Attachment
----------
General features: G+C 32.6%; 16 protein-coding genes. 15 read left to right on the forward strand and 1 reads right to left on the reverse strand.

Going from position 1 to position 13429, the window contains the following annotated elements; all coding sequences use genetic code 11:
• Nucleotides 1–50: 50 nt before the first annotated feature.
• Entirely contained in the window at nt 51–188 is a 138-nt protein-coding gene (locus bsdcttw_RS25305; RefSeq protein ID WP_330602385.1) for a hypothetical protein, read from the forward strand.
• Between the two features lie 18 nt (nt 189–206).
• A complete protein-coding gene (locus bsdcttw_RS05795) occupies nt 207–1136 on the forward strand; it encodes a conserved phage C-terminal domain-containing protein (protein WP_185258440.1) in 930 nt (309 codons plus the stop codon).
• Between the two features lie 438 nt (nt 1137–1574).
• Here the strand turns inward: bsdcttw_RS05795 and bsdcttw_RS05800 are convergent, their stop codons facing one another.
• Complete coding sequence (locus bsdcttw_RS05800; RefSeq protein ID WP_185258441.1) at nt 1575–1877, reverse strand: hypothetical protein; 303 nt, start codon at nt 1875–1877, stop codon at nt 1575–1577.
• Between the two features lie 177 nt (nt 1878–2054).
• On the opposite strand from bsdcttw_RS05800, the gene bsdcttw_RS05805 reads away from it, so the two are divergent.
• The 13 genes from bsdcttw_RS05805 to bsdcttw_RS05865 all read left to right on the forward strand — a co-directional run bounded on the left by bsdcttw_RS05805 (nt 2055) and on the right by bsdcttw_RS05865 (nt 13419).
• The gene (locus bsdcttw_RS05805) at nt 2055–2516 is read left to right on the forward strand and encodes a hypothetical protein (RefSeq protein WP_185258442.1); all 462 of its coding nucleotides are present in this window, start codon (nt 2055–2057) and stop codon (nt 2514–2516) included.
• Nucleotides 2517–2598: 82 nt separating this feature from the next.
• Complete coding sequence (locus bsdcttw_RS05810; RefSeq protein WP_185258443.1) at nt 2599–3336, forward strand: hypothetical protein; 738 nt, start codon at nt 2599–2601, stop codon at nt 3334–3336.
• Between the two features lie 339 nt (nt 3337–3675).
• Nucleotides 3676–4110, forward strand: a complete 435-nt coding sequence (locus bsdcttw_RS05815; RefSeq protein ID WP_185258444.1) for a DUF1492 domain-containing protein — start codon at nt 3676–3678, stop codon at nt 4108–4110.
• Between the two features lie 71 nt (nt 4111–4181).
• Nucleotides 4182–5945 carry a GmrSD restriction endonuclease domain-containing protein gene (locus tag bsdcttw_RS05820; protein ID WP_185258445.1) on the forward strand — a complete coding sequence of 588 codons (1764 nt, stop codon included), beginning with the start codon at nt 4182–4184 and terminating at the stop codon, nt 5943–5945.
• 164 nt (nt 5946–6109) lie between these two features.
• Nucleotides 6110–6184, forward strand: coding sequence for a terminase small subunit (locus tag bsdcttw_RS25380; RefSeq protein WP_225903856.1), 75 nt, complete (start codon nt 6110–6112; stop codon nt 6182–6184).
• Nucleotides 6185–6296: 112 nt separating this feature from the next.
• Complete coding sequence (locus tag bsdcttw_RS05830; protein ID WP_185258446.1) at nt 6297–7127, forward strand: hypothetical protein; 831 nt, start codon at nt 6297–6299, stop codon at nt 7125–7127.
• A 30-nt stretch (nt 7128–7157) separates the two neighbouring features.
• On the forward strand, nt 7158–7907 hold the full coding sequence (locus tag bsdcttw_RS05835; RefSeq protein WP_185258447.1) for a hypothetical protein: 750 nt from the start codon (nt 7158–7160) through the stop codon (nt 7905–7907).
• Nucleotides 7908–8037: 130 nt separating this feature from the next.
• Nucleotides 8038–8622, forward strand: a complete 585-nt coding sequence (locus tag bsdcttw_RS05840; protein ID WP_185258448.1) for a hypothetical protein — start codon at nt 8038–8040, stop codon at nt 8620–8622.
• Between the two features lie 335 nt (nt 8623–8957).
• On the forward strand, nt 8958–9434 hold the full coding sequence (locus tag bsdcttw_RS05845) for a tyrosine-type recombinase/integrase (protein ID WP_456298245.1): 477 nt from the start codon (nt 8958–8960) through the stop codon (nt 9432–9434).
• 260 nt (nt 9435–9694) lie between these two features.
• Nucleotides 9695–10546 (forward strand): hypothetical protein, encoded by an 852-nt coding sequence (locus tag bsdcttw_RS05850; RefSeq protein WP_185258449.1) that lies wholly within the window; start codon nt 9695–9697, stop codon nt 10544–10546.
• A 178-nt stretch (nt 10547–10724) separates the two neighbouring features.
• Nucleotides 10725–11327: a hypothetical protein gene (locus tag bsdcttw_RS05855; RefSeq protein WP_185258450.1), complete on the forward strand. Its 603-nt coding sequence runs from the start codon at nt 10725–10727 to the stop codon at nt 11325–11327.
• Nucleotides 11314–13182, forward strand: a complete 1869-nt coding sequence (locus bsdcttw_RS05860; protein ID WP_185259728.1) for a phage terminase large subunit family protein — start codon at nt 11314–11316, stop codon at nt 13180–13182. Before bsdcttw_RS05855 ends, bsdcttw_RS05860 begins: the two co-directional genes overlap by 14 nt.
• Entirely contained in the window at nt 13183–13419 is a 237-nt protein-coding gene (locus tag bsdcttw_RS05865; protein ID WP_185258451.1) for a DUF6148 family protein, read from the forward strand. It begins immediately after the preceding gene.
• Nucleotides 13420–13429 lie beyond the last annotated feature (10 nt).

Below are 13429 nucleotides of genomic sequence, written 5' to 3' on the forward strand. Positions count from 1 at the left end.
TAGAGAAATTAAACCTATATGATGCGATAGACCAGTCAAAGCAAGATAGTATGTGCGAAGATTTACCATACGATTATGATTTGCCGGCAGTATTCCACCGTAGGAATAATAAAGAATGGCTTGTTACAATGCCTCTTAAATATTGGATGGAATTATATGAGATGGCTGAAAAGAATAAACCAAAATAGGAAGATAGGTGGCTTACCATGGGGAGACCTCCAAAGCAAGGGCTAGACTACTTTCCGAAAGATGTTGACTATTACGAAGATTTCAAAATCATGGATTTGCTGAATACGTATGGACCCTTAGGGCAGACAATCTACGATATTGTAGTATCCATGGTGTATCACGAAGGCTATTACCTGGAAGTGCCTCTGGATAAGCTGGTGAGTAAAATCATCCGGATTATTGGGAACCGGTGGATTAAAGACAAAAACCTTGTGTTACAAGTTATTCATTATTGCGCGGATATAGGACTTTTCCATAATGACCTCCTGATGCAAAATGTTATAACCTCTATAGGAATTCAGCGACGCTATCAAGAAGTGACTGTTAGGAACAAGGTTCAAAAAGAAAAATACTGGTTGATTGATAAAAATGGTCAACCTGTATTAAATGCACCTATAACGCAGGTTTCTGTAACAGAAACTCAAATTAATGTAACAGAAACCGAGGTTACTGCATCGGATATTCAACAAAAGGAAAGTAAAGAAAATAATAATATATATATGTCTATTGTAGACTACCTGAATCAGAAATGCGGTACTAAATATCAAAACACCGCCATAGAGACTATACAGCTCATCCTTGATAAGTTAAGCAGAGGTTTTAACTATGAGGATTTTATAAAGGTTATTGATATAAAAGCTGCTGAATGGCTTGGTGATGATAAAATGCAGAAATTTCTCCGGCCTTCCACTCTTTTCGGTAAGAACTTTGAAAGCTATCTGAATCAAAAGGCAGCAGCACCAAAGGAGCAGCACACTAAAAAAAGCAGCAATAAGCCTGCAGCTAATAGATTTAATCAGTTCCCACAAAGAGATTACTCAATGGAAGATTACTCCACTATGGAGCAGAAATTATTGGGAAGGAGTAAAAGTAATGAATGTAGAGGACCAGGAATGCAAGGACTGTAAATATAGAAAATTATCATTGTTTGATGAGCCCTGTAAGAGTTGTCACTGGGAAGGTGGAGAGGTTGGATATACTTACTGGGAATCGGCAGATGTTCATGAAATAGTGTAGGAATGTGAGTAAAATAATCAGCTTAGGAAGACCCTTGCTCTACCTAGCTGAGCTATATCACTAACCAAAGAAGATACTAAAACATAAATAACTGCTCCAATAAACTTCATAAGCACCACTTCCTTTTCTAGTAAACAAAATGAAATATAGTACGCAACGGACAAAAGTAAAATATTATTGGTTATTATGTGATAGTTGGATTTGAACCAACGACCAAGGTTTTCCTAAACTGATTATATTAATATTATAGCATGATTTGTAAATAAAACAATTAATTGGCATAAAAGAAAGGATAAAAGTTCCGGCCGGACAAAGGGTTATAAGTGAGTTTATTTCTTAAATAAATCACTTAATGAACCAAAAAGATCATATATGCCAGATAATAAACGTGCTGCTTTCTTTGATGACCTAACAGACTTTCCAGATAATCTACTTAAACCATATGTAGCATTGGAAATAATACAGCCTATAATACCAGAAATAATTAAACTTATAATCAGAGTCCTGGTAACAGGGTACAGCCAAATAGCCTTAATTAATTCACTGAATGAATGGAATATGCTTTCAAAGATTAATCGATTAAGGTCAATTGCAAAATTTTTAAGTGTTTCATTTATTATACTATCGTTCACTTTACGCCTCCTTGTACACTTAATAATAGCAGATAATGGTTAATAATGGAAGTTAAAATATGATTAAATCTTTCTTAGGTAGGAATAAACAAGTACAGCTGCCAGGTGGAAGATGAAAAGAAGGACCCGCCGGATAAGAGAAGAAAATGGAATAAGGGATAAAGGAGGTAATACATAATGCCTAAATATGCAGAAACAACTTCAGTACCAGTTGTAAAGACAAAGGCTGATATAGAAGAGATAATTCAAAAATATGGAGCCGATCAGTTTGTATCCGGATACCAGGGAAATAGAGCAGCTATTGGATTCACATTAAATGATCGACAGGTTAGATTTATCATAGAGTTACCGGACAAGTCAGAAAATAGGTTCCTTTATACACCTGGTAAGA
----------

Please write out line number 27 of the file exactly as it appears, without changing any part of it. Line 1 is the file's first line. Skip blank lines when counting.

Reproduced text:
• Nucleotides 8038–8622, forward strand: a complete 585-nt coding sequence (locus tag bsdcttw_RS05840; protein ID WP_185258448.1) for a hypothetical protein — start codon at nt 8038–8040, stop codon at nt 8620–8622.